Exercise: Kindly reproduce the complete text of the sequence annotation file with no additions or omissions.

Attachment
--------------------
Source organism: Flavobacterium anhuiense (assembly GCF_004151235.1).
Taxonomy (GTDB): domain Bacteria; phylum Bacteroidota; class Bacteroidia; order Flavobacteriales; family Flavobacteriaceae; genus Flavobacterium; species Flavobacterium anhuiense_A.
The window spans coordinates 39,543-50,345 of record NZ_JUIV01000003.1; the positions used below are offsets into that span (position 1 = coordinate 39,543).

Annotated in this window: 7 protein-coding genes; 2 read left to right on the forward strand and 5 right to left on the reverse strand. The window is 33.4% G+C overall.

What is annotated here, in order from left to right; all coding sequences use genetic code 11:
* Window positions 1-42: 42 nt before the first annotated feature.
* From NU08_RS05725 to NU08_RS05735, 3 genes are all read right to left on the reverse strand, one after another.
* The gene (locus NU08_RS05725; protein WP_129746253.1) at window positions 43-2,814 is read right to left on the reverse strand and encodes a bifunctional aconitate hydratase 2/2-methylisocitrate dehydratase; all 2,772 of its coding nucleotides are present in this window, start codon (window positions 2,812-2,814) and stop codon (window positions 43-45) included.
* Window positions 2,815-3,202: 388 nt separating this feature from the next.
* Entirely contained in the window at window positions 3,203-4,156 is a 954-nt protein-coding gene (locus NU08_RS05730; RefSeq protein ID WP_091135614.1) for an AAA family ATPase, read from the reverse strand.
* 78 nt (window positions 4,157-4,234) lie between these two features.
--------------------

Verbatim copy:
Source organism: Flavobacterium anhuiense (assembly GCF_004151235.1).
Taxonomy (GTDB): domain Bacteria; phylum Bacteroidota; class Bacteroidia; order Flavobacteriales; family Flavobacteriaceae; genus Flavobacterium; species Flavobacterium anhuiense_A.
The window spans coordinates 39,543-50,345 of record NZ_JUIV01000003.1; the positions used below are offsets into that span (position 1 = coordinate 39,543).

Annotated in this window: 7 protein-coding genes; 2 read left to right on the forward strand and 5 right to left on the reverse strand. The window is 33.4% G+C overall.

What is annotated here, in order from left to right; all coding sequences use genetic code 11:
* Window positions 1-42: 42 nt before the first annotated feature.
* From NU08_RS05725 to NU08_RS05735, 3 genes are all read right to left on the reverse strand, one after another.
* The gene (locus NU08_RS05725; protein WP_129746253.1) at window positions 43-2,814 is read right to left on the reverse strand and encodes a bifunctional aconitate hydratase 2/2-methylisocitrate dehydratase; all 2,772 of its coding nucleotides are present in this window, start codon (window positions 2,812-2,814) and stop codon (window positions 43-45) included.
* Window positions 2,815-3,202: 388 nt separating this feature from the next.
* Entirely contained in the window at window positions 3,203-4,156 is a 954-nt protein-coding gene (locus NU08_RS05730; RefSeq protein ID WP_091135614.1) for an AAA family ATPase, read from the reverse strand.
* 78 nt (window positions 4,157-4,234) lie between these two features.